State of Minnesota, Respondent, vs. Donna Jo Spangler, Appellant.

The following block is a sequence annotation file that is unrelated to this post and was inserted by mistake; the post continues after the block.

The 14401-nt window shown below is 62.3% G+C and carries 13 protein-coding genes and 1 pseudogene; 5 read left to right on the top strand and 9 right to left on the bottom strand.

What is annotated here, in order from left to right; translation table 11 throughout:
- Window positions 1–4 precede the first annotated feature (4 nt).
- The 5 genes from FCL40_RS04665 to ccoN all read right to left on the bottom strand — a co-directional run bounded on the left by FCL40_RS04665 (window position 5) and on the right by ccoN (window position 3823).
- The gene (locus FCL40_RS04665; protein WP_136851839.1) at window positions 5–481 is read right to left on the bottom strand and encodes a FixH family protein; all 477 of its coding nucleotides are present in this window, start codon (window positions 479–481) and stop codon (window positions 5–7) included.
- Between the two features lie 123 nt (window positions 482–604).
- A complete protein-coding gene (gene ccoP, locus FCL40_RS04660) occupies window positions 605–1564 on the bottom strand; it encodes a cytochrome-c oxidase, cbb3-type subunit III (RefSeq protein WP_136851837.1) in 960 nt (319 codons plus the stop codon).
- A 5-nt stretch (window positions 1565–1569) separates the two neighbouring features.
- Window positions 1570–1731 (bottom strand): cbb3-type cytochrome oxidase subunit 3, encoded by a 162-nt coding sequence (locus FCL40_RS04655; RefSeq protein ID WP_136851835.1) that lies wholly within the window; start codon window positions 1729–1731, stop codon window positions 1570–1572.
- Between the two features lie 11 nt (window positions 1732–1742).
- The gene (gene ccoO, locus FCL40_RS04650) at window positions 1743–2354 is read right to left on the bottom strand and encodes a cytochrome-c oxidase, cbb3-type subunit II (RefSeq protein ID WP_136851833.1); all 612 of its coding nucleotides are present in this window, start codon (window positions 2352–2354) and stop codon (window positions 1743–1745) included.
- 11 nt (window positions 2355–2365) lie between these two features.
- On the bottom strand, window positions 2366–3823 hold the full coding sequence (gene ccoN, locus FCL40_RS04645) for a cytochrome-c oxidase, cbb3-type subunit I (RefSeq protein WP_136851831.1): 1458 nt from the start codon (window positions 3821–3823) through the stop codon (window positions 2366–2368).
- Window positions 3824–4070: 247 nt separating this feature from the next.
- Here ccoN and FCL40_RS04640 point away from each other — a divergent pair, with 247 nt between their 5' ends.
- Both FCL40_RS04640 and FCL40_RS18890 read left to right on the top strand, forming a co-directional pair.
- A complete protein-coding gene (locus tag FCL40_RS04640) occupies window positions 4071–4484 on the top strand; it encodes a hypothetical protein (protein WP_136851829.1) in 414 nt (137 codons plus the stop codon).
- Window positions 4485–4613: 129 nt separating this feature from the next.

Download as PDF STATE OF MINNESOTA IN COURT OF APPEALS A11-797 State of Minnesota, Respondent, vs. Donna Jo Spangler, Appellant. Filed June 18, 2012 Affirmed Rodenberg, Judge Ramsey County District Court File No. 62CR107911 Lori Swanson, Attorney General, St. Paul, Minnesota; and Sara R. Grewing, Saint Paul City Attorney, John H. Stechmann, Assistant City Attorney, St. Paul, Minnesota (for respondent) Thomas C. Plunkett, St. Paul, Minnesota (for appellant) Considered and decided by Johnson, Chief Judge; Rodenberg, Judge; and Huspeni, Judge.* SYLL ABUS A district court does not err by approving the parties’ agreement in a criminal case to excuse a prospective juror prior to voir dire when that juror was the prosecuting attorney’s next-door neighbor. * Retired judge of the Minnesota Court of Appeals, serving by appointment pursuant to Minn. Const. art. VI, § 10. OP IN IO N RODENBERG, Judge In this appeal, we consider whether the district court committed any error in approving an agreement between the parties prior to voir dire to dismiss a prospective juror who was a next-door neighbor of the attorney prosecuting the case. We hold that, because the rules do not proscribe such an agreement, the district court committed no error. FACTS When appellant Donna Jo Spangler appeared for a jury trial on a DWI charge, the prosecutor’s next-door neighbor appeared on the list of prospective jurors for the case. Before the jury had been called, the prosecutor brought this fact to the attention of appellant and the district court. The prosecutor suggested that the clerk call somebody else instead of the neighbor. Appellant’s counsel agreed, proposing that the clerk “strike [the neighbor] right away and replace him with somebody else.” The district court summarized, on the record, that the parties agreed to release the prospective juror and replace him with the next person on the list. When discussing who would be the last veniremember seated for purposes of determining a potential alternate, the clerk stated that the replacement juror would be the last person seated “because we struck one for cause.” The following colloquy occurred: THE CLERK: He’ll still sit there, but he’ll be the last person seated because we struck one for cause, so. [PROSECUTOR]: Okay. It wasn’t a strike for cause. [APPELLANT’S COUNSEL]: So, we all agree on that— [PROSECUTOR]: —a preemptive strike. Okay . . . 2 The parties did not further discuss the removal of the prospective juror. Fifteen prospective jurors were sworn, including the one who replaced the prosecutor’s neighbor. Following voir dire, the attorneys passed the jury for cause. Of the fifteen prospective jurors, se ven were seated. The replacement juror was not among them. Excluding the pre-voir-dire removal of the prosecutor’s neighbor, the parties collectively exercised their eight peremptory strikes as set forth in Minn. R. Crim. P. 26.02, subd. 6, though the record does not reflect who exercised which strikes. Appellant did not raise any objections regarding the peremptory strikes or the process. The jury found appellant guilty of fourth-degree DWI, and this appeal follows. ISSUE Did the district court err in approving the parties’ agreement to excuse a prospective juror prior to voir dire because he was the prosecutor’s next-door neighbor? ANALYSIS Appellant argues that the district court permitted structural error when it allowed the state to exercise an “extra peremptory challenge.” This argument requires interpreting the rules of criminal procedure, which this court reviews de novo. Ford v. State, 690 N.W.2d 706, 712 (Minn. 2005). To the extent appellant’s argument implicates the district court’s removal of a juror for cause, we review such action under the abuseof-discretion standard. State v. Gillespie, 710 N.W.2d 289, 297 (Minn. App. 2006), review denied (Minn. May 16, 2006). In cases not involving offenses punishable by life imprisonment, the state receives three peremptory challenges and the defendant receives five. Minn. R. Crim. P. 26.02, 3 subd. 6. Peremptory challenges may be used for almost any reason. State v. Reiners, 664 N.W.2d 826, 833 (Minn. 2003). Parties may challenge a juror for cause when, among other grounds, “[t]he juror’s state of mind—in reference to the case or to either party— satisfies the court that the juror cannot try the case impartially and without prejudice to the substantial rights of the challenging party.” Minn. R. Crim. P. 26.02, subd. 5(1)(1) (emphasis added). A juror’s partiality may therefore be demonstrated by “showing a personal relationship with . . . [an] attorney in the litigation.” State v. Reiners, 644 N.W.2d 118, 123 (Minn. App. 2002), aff’d, 664 N.W.2d 826 (Minn. 2003). Challenges must be exercised first to the panel, then to an individual for cause, then to individuals for peremptory strikes. Minn. R. Crim. P. 26.02, subd. 8. Appellant’s entire argument hinges on her contention that the state was permitted to exercise four peremptory challenges instead of three. To reach this conclusion, she argues that the removal of the prosecutor’s neighbor constituted the state’s first exercise of a peremptory strike. The record simply does not support appellant ’s contortion of the facts. The parties and the court agreed to excuse the prosecutor’s neighbor before the prospective jur ors had been called in or sworn. Neither party had yet questioned the neighbor regarding any potential bias; instead, the parties and the court were apparently satisfied that the juror could not be impartial because of his personal connection to the prosecutor. The court expressly characterized this removal as an agreement between the parties to release the neighbor and replace him with somebody else. In context, then, the removal was not a peremptory strike but rather a stipulation between the parties. 4 Appellant argues that the prosecutor’s characterization of the neighbor’s removal as a “preemptive strike” is indicative of the prosecutor having been allowed to exercise a fourth peremptory challenge. This argument is fatally flawed because the record does not support that (1) the strike was peremptory within the meaning of Minn. R. Crim. P. 26.02, subd. 6, or (2) if it was, the strike was chargeable against the state. The defining characteristic of a peremptory strike is that it may be exercised for virtually any reason. See Reiners, 664 N.W.2d at 833. This comports with the common meaning of the term “peremptory” as “[n]ot requiring any shown cause; arbitrary.” Black’s Law Dictionary 1251 (9th ed. 2009). The purpose of a peremptory strike is to excuse a prospective juror who has not demonstrated any grounds for bias, but who is “otherwise unsatisfactory to the challenging party.” Reiners, 664 N.W.2d at 833. In agreeing to excuse the juror in this case, the prosecutor used the term “preemptive,” not “peremptory.” Appellant maintains that the prosecutor misspoke, and she must have meant “peremptory.” But the record does not support that argument. To the contrary, the context suggests that the prosecutor may well have deliberately chosen the term “preemptive.” This word commonly means something undertaken to “deter or prevent an anticipated, usually unpleasant situation or occurrence.” The American Heritage Dictionary 1427 (3d ed. 1992). That is precisely what the parties appear to have done in agreeing to excuse the prospective juror: they intended to avoid having to question the prospective juror, strike him for cause, or potentially stumble upon fair -trial issues if he were seated. Cf. State v. James, 638 N.W.2d 205, 210 (Minn. App. 2002) (observing that the district court properly exercised its discretio n by releasing a 5 prospective juror who could not stay awake during voir dire, thereby avoiding potential fair-trial issues), review denied (Minn. Mar. 27, 2002). This course of action served both parties’ interests in efficiency. Both parties’ counsel appear to have recognized that the juror would have been unlikely to be seated had the jury selection process run the ordinary course. By saving time and avoiding complications, excusing the prosecutor’s neighbor by agreement was “preemptive” in effect.1 Additionally, the record does not reflect that the strike—whether peremptory or preemptive—was exercised by the state rather than by appellant. It was defense counsel who first used the term “strike” in suggesting a solution to the situation. And although there followed some disjointed discussion about whether the removal was a strike for cause or not, it appears very clear that appellant’s trial counsel desired the prosecutor’s neighbor to be excused. The prosecutor had no motivation to unnecessarily exercise a peremptory strike under the circumstances. Finally, eight strikes were exercised to narrow the prospective jury down from fifteen to seven. Presumably, defense counsel exercised five peremptory strikes and the prosecutor exercised three, in accordance with the rules. See Minn. R. Crim. P. 26.02, subd. 6. No objection to the process was voiced by appellant or her counsel. This further suggests that the parties did not treat the release of the prospective juror as a peremptory strike. Appellant has not directed us to anything in the record hinting otherwise. 1 We observe in passing that there is no claim and no appearance of any invidious discrimination nor anything of the sort, such as could indicate a potential violation of the Jury Management Rules. See Minn. R. Gen. Pract. 801–814. 6 Appellant argues that excusing the juror in this manner was improper because no provision in the rules of criminal procedure authorizes such a removal before the parties have begun questioning the prospective jurors. While it is true that no provision contemplates the exact scenario that arose in this case, neither do the rules prohibit the district court’s action. Arguably, the district court conducted something of a short-form removal for cause. See Minn. R. Crim. P. 26.02, subd. 5(1)(1) (permitting removal for cause when, inter alia, the juror’s state of mind with regard to either party satisfies the court that the juror cannot try the case impartially); Reiners, 644 N.W.2d at 123 (recognizing that grounds for removing a juror for cause exist when the juror has a personal relationship with an attorney in the litigation). The reasons for the removal were fully discussed on the record. Indeed, almost immediately after the hearing began, the prosecutor commendably and voluntarily disclosed that a prospective juror was her next door neighbor. The parties agreed to remove that juror, essentially for cause, due to his personal connection with the prosecutor. The district court acted within its discretion in approving the parties’ agreement that the prospective juror was unsuitable due to that relationship. Because we conclude that the district court did not commit any error in excusing the juror pursuant to the parties’ agreement, we do not reach appellant’s argument that the court’s action constituted structural error. 7 DECISION The district court did not err in excusing a prospective juror prior to voir dire pursuant to the parties’ agreement because the juror was the prosecutor’s next-door neighbor. Affirmed. 8